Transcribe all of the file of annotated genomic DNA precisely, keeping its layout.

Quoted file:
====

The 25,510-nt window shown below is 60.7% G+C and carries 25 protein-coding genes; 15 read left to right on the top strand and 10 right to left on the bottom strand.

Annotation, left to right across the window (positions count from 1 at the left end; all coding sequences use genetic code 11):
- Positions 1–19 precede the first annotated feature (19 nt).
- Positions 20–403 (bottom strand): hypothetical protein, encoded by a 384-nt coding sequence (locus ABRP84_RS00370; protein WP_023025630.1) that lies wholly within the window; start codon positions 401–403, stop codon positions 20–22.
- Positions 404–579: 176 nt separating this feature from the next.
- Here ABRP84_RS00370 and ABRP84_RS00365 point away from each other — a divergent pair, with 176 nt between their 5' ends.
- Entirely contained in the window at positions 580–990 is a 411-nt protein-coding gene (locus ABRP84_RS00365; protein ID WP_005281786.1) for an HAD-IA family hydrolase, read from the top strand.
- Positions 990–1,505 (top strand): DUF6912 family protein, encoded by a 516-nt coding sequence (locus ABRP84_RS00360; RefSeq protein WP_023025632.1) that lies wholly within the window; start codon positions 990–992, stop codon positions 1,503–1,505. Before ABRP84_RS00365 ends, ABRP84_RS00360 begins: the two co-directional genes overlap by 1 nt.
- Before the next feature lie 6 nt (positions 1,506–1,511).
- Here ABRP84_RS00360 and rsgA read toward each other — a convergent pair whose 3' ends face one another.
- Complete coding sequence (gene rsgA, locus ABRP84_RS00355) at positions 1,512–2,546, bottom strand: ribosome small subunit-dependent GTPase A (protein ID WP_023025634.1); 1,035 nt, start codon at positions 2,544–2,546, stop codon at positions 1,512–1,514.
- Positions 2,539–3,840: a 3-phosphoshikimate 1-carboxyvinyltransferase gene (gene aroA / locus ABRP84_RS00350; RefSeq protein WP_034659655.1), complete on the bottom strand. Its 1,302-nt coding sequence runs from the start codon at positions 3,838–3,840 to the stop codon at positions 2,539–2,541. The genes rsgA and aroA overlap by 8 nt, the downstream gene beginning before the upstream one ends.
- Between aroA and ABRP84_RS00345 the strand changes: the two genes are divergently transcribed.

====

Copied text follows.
The 25,510-nt window shown below is 60.7% G+C and carries 25 protein-coding genes; 15 read left to right on the top strand and 10 right to left on the bottom strand.

Annotation, left to right across the window (positions count from 1 at the left end; all coding sequences use genetic code 11):
- Positions 1–19 precede the first annotated feature (19 nt).
- Positions 20–403 (bottom strand): hypothetical protein, encoded by a 384-nt coding sequence (locus ABRP84_RS00370; protein WP_023025630.1) that lies wholly within the window; start codon positions 401–403, stop codon positions 20–22.
- Positions 404–579: 176 nt separating this feature from the next.
- Here ABRP84_RS00370 and ABRP84_RS00365 point away from each other — a divergent pair, with 176 nt between their 5' ends.
- Entirely contained in the window at positions 580–990 is a 411-nt protein-coding gene (locus ABRP84_RS00365; protein ID WP_005281786.1) for an HAD-IA family hydrolase, read from the top strand.
- Positions 990–1,505 (top strand): DUF6912 family protein, encoded by a 516-nt coding sequence (locus ABRP84_RS00360; RefSeq protein WP_023025632.1) that lies wholly within the window; start codon positions 990–992, stop codon positions 1,503–1,505. Before ABRP84_RS00365 ends, ABRP84_RS00360 begins: the two co-directional genes overlap by 1 nt.
- Before the next feature lie 6 nt (positions 1,506–1,511).
- Here ABRP84_RS00360 and rsgA read toward each other — a convergent pair whose 3' ends face one another.
- Complete coding sequence (gene rsgA, locus ABRP84_RS00355) at positions 1,512–2,546, bottom strand: ribosome small subunit-dependent GTPase A (protein ID WP_023025634.1); 1,035 nt, start codon at positions 2,544–2,546, stop codon at positions 1,512–1,514.
- Positions 2,539–3,840: a 3-phosphoshikimate 1-carboxyvinyltransferase gene (gene aroA / locus ABRP84_RS00350; RefSeq protein WP_034659655.1), complete on the bottom strand. Its 1,302-nt coding sequence runs from the start codon at positions 3,838–3,840 to the stop codon at positions 2,539–2,541. The genes rsgA and aroA overlap by 8 nt, the downstream gene beginning before the upstream one ends.
- Between aroA and ABRP84_RS00345 the strand changes: the two genes are divergently transcribed.